Heroes walk among us, and they take the shape of ordinary people taking life a day at a time. They’re our police officers, our teachers, our baristas, parents, lovers, and friends (and also Kenny Rogers).
But we live in a culture with misplaced priorities. A culture that idolizes actors and politicians. One obsessed with the extraordinary heroes of comic books and the superhuman feats they can achieve.
Writer/Director M Night Shyamalan saw this disparity at a time when comic book movies were a blip on the cultural landscape. And in Unbreakable, he exploits the disparity in a clever way.
David Dunn (Bruce Willis) is a an everyday security guard with a rocky home situation, who feels he’s missed his purpose in life.
Truth is he has.
But David’s life changes dramatically after being in a train crash that kills everyone onboard… except him. In fact, he makes it out of the crash without even a scratch. This attracts the attention of Elijah Price (Samuel L. Jackson), a comic book art collector whose brittle bone disorder has led him to develop a few theories about superheroes.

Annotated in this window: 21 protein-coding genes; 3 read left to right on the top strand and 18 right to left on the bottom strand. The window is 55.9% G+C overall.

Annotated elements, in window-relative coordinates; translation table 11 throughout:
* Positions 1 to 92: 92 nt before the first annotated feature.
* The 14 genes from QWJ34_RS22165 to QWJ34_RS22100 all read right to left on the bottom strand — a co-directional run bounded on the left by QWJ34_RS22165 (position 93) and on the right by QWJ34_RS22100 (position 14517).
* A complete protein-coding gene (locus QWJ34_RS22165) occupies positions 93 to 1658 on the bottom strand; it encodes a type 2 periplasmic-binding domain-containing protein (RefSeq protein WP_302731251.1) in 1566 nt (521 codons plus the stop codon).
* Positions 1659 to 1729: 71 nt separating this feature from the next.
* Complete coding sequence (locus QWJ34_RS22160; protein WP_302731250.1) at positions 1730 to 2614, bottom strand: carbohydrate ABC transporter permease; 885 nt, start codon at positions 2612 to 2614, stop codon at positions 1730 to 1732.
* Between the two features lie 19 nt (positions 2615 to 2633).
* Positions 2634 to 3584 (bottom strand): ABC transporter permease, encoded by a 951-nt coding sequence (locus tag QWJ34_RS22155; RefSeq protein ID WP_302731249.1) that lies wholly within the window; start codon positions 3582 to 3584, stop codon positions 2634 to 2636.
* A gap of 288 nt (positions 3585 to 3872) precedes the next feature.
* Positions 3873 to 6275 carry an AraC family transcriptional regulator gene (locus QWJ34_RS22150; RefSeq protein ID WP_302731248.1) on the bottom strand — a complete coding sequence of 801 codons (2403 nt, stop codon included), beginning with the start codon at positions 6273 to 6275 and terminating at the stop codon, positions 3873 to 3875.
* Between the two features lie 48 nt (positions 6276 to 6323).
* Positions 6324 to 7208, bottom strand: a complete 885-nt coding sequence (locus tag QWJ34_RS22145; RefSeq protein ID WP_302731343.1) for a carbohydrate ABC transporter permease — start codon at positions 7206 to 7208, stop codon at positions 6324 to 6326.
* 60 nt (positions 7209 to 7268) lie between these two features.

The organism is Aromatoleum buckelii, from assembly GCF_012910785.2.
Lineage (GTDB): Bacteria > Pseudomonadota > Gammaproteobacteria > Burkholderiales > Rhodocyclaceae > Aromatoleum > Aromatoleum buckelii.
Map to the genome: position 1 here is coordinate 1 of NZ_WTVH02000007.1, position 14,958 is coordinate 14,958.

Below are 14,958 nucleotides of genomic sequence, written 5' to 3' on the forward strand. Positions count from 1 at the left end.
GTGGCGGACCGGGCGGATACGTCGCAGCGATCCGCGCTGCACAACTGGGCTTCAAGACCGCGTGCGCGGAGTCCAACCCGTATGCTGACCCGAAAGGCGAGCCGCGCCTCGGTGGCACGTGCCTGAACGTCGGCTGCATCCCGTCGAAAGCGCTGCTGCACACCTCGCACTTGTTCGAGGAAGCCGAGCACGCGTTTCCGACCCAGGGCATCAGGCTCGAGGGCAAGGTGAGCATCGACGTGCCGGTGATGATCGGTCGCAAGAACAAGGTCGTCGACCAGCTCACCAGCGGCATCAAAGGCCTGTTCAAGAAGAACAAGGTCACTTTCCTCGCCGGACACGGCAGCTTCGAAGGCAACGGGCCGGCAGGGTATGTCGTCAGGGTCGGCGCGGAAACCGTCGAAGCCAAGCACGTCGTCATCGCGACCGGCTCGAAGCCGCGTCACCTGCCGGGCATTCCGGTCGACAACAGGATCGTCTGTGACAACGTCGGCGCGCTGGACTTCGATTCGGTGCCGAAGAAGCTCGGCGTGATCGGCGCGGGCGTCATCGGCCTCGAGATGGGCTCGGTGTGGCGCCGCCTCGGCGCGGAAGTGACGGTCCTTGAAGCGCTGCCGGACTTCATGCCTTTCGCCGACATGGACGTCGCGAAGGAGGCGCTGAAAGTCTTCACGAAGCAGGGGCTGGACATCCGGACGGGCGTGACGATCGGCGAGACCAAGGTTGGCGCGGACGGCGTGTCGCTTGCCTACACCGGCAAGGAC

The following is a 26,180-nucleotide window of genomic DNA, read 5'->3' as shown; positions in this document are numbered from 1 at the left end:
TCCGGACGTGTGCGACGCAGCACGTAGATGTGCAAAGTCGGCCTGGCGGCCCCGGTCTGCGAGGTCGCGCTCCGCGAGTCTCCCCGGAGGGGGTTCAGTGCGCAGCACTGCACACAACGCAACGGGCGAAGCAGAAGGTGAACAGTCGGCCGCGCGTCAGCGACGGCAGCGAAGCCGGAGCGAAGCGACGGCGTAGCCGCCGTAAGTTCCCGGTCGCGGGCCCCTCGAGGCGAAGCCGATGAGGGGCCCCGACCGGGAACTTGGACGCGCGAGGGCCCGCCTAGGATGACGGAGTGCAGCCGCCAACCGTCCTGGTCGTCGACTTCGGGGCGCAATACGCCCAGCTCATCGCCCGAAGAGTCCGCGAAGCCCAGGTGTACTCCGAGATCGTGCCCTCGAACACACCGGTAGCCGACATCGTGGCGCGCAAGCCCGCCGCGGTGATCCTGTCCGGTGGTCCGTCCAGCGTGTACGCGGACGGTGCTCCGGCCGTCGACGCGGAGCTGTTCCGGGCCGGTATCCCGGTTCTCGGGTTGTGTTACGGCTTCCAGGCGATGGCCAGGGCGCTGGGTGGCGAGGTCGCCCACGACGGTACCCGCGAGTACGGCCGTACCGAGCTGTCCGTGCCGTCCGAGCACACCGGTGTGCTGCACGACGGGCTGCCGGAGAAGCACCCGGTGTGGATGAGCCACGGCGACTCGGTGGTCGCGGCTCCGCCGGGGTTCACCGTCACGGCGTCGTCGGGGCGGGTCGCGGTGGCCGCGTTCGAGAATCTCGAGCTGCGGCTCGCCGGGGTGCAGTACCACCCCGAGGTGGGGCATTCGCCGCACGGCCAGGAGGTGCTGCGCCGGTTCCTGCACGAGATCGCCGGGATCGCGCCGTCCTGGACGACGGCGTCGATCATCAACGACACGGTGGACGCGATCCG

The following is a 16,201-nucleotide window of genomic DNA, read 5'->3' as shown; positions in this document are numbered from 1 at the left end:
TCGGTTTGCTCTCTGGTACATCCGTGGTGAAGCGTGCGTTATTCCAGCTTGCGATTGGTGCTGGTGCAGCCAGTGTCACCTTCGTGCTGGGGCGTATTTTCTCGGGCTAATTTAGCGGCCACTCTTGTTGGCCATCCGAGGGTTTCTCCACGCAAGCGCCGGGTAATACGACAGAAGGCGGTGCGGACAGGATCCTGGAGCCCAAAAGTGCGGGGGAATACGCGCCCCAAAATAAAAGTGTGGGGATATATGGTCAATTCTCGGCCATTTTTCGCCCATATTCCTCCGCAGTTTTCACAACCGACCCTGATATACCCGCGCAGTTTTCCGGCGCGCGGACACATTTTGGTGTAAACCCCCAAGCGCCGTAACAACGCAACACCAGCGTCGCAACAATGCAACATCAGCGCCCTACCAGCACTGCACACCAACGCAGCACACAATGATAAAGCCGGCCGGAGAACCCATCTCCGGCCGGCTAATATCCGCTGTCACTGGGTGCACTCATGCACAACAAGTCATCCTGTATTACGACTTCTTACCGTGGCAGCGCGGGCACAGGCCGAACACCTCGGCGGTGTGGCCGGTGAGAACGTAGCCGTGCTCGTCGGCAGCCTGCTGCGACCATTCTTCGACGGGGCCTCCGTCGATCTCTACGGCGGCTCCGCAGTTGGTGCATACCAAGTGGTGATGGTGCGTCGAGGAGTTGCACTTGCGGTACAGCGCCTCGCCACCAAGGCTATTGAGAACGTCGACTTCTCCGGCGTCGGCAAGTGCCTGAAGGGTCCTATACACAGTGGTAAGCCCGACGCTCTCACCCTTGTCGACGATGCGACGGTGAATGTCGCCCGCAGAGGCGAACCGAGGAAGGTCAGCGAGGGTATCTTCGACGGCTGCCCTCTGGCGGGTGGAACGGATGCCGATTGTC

To say more would be to spoil the film and its ending. But it is hardly a spoiler to say that Unbreakable offers something unique that you’re not gonna find in other comic book movies. The reflective look at what it means to be a hero is sorta profound, while the characters are compelling in a way that makes you wish the film was longer.
Samuel L. Jackson completely steals the show in this movie. Every time he’s onscreen, it’s magnetic. Bruce Willis, Robin Wright, and Spencer Treat Clark are good too, but the director has them taking a wooden approach that doesn’t always end in a dramatic character moment; sometimes it ends on a fade out, to be resolved at another time. It’s a style that works for this film, but not one that I prize in most others I’ve seen
My first reaction upon seeing Unbreakable was “Why has this movie eluded me all these years?” Perhaps it’s the low key style, the lack of bombast, or the lack of marketing in the years since its release. But great films deserve to be seen; and Unbreakable is a definite classic you won’t wanna miss.
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